Biology 11

For many students, BIOL 11 will be the entrance course to the major.  To help students determine if they are sufficiently prepared to enter a foundation course directly, the Biology department has established an online self-assessment exam for students.  Students who have any concerns about their preparedness should take BIOL 11 before enrolling in a foundation course.  BIOL 11 may be counted toward the biology major if it is taken either during the first year or as the as the first biology course counted toward the major. Only one offering of BIOL 11 may be taken for credit.

Should I Take Biology 11?

To help students determine if they are sufficiently prepared to enter a foundation course directly, the Biology department has established an online Biology placement/advisory exam for students (available in Canvas).  Students who have any concerns about their preparedness should take BIOL 11 before enrolling in a foundation course. 

BIOL 11.07 - 20F Timeslot E

Major Events in the History of Life and the Human Genome

Over the course of the last 4.5 billion years, life has faced a number of challenges, and in response has evolved a number of remarkable innovations.  These innovations are written in DNA, and thus molecular fossils for many of the major events in the history of life can be found within our very own genomes.  This course will survey the human nuclear and mitochondrial genomes, using a gene or region from a chromosome as a “ticket” to a particularly important event or process in the history of life including the origin of life itself (Chromosome 14), the advent of protein synthesis (Chromosome 22), the invention of DNA (Chromosome 8), the rise of atmospheric oxygen (mitochondrion), the origin of species (Chromosome 2), the origin of animals and the rise of macroecology (Chromosome 12), and the origin of humans and human language (Chromosome 7).  Peterson.

Syllabus for the Fall 2019 offering.

BIOL 11.06- 21W

Why Can't We All Just Get Along? Cooperation and Conflict in Biological Systems

Cooperation and conflict arise at all levels of biology—with molecules, cells, organisms and communities. Throughout the term, we will explore several examples of cooperation and conflict in biological systems and examine the cost and benefits of these two opposing forces. We will investigate theories about how cooperation and/or conflict have shaped how life began, the concept of “selfish” DNA, why cells have the structures they have as well as multi-protein complexes driving essential cellular processes. In addition, we will discuss the generation of multicellular organisms, cooperation of different cell types within the organism and examples of cellular competition that arise in specific diseased states such as cancer. We also will consider behavioral interactions among different types of organisms, and the organization of human societies. Ultimately, our goal is to guide students to critically evaluate the different ways that cooperation and conflict shape biological systems and to begin to understand the mechanisms underlying these two forces. R. Calsbeek.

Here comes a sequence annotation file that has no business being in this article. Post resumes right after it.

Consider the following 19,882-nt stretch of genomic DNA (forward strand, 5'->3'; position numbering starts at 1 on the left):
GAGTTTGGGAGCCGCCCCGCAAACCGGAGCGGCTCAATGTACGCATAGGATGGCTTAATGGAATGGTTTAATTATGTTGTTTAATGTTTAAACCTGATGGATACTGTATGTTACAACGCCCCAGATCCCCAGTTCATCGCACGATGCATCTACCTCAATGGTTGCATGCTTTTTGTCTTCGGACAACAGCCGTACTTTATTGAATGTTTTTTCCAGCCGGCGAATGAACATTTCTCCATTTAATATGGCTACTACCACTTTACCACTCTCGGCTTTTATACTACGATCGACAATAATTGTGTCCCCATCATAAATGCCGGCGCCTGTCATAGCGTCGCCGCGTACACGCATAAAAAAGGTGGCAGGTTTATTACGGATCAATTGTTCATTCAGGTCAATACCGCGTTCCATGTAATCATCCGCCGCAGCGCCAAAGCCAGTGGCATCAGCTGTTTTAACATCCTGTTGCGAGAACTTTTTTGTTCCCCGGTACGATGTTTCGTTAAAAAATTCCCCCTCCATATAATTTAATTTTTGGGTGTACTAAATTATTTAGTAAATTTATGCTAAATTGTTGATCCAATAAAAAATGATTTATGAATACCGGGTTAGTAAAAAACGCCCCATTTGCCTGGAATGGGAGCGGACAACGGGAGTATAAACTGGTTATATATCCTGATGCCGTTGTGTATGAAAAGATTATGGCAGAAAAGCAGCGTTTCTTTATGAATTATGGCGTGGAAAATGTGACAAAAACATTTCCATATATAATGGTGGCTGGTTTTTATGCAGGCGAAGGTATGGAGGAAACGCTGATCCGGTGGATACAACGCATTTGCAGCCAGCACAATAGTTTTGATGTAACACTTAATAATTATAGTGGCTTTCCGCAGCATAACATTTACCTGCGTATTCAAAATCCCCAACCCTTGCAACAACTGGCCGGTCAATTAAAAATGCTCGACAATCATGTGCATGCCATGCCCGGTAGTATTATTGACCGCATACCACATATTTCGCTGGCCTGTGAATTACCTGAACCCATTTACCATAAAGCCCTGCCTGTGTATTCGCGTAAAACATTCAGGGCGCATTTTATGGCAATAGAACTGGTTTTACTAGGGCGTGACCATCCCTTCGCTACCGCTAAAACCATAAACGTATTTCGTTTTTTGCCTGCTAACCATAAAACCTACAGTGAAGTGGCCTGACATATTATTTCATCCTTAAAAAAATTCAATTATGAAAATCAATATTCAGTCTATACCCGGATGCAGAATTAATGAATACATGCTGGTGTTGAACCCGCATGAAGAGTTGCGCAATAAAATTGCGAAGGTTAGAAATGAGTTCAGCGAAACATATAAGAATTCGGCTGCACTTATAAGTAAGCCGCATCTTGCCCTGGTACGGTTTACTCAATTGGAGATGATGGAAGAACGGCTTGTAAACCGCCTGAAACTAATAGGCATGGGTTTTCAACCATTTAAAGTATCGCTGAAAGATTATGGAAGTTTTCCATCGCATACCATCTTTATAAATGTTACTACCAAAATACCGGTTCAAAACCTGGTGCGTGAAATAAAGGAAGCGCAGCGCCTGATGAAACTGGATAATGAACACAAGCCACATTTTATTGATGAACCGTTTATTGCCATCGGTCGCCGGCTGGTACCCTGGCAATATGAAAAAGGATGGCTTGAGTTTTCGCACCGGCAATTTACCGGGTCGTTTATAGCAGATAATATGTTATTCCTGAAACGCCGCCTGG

BIOL 11.08 - 21S

Animal Minds

Darwin claimed that other species share the same “mental powers” as humans, only to different degrees. This course will examine the evidence for Darwin’s claim, focusing on the evolutionary, neural, and molecular basis of animal cognition. We will ask how and why organisms behave as they do, exploring the ways in which evolution has adapted organisms’ information gathering, perception, learning ability, memory, and decision making to both their physical and social world. Key examples will be drawn from navigation, tool-use, communication, and cultural imitation. An overarching emphasis will be placed on the active process of scientific discovery, especially how strong inference and multiple competing hypotheses enable scientists to make discoveries.  Jack and Laidre.

Syllabus for Spring 2019 offering

 

Syllabi for Recent Offerings

Biology 11 - The Science of Life Syllabi

Fall 2019:  Major Events in the History of Life and the Human Genome - Prof. Kevin Peterson

Spring 2019:  Animal Minds - Prof. Tom Jack and Prof. Mark Laidre